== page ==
New City Council sworn in
New and re-elected members of the City Council and School Board were introduced to the community Wednesday night.
Councilors Martin Pepin (Ward 1), Kenneth Vincent (Ward 20), Martin Dumont Sr. (Ward 3), Donald Austin (Ward 4), Richard Michaud (Ward 5) and Councilors at-large David Witham, Nancie Cameron and Matt Gerding were reelected to serve another term.
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The only newcomer to the council is Denis Messier, filling the seat of Paradis, the former councilor-at-large.
Cameron is chair of the Eyes on 30 Commission. She said there’s a lot to be excited about.
“We have so many beautification and development projects in the works that we’re looking forward to seeing through,” Cameron said. “The fire station, the armory, Aclara; it’s an exciting time for Somersworth.”
Witham said he sees the council as a “strong team” of people “poised to continue the momentum” of progress. In his 10 years on council, he has seen a lot of change.
“Somersworth is doing a damn good job, and I think we’re going to continue to do a damn good job,” Witham said. “I feel very comfortable that we can withstand whatever challenges may be in front of us, while we continue to deal with the ones that are already present. Issues like the homelessness issue don’t go away overnight, and while there’s been a lot of efforts by the Tri-Cities to at least help, it’s an issue that we as the Tri-Cities cannot solve alone.”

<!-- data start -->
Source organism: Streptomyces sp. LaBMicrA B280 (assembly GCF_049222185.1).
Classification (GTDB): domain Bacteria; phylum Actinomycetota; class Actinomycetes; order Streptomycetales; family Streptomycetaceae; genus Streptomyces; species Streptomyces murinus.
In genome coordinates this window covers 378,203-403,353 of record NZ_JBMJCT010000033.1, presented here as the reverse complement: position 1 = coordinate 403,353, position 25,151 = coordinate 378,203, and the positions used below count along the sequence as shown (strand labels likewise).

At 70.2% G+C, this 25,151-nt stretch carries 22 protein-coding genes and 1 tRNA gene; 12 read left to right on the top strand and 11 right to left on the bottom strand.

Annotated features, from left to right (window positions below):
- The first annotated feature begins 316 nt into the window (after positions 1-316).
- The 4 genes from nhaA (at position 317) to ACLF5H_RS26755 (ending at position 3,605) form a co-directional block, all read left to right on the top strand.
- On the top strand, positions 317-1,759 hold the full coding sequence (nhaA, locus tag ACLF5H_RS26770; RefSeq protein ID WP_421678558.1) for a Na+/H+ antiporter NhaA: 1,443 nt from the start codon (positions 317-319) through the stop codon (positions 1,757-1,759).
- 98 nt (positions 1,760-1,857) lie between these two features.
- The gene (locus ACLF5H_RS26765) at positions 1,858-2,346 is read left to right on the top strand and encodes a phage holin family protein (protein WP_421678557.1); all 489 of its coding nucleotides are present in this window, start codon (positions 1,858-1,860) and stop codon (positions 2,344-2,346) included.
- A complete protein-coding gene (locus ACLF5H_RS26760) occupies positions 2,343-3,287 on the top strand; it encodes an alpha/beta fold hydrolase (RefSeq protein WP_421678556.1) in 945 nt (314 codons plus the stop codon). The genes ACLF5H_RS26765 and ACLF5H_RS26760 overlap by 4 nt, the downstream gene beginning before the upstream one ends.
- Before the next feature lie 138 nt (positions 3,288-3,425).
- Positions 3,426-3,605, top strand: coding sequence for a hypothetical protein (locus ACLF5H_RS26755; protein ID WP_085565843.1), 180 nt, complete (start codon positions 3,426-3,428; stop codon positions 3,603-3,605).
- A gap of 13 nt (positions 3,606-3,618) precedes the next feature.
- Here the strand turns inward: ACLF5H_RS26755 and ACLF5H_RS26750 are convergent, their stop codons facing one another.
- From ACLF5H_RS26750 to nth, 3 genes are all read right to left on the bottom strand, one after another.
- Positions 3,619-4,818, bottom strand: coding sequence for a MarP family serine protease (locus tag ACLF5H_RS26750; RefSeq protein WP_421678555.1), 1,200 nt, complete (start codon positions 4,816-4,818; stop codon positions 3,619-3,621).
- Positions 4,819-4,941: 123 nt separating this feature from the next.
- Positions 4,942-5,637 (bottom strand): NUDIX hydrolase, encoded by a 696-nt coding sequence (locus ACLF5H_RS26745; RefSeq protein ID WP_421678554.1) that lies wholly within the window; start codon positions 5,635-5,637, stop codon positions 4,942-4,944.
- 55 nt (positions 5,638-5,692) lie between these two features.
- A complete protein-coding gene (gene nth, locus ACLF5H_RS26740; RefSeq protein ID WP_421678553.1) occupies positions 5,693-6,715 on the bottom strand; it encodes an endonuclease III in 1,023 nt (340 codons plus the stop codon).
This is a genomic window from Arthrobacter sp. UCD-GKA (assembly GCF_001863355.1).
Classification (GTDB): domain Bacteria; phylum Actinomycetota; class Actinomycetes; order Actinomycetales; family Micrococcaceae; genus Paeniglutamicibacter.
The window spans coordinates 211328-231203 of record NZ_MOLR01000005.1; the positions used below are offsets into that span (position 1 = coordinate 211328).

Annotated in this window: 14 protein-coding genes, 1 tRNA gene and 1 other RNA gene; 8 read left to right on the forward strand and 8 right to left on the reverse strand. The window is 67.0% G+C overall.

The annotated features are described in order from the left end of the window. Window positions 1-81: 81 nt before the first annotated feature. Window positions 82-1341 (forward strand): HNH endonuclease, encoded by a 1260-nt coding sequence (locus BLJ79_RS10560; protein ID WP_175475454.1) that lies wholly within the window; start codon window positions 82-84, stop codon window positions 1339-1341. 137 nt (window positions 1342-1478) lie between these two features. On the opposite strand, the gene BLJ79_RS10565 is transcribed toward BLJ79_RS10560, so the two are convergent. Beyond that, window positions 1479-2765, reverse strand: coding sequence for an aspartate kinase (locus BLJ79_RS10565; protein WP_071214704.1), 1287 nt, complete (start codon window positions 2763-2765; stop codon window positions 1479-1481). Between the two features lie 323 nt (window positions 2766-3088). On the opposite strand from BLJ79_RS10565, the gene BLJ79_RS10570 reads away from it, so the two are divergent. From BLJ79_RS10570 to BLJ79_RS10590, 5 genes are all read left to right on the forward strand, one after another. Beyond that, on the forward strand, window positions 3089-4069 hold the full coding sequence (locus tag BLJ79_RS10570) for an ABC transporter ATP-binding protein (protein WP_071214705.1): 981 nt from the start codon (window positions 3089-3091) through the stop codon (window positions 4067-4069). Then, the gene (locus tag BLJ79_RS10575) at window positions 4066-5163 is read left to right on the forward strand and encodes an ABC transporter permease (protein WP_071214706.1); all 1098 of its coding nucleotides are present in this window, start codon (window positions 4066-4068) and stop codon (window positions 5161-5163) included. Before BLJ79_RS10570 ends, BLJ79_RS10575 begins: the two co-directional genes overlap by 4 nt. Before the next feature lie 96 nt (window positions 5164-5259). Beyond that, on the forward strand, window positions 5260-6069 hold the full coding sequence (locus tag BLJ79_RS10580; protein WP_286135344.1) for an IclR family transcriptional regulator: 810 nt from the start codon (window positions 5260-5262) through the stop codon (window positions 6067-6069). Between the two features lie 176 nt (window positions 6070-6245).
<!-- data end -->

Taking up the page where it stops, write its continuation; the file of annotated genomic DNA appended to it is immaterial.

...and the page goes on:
New School Board takes office
Board members Paul Hackworth Jr. (Ward 1), Barbara Wentworth (Ward 2), Susan Tierney (Ward 3), Todd Marsh (Ward 4), Mandy Demers (Ward 5), and at-large members Maggie Larson, Kari Clark and Mark Richardson were sworn in, and will have an initial meeting next week to decide a board chair.
There are several new faces on the School Board this year. Marsh and Larson are the only returning members this term.
Larson said while navigating the coronavirus pandemic the last two years have been incredibly challenging, she believes the district will continue to thrive and progress. She hopes in the coming term, more engagement between the district and the community can help make that happen.
“I’m ready to listen, understand, and get to work,” Larson said. “Our educators and staff are essential to public education and have worked tirelessly. We should support their efforts and honor their roles. Elevating the diverse voices within our community is a critical step towards representation in local governance.”
Marsh said he is grateful to again represent Ward 4 residents, and looks forward to overcoming the challenges ahead by working with the new members of the board.
“We can appreciate all that is great within our schools, including our teachers and support teams and acknowledge the need for continuous improvement,” Marsh said. “I am confident we will make the best of our moment … and provide the best education for our children possible.”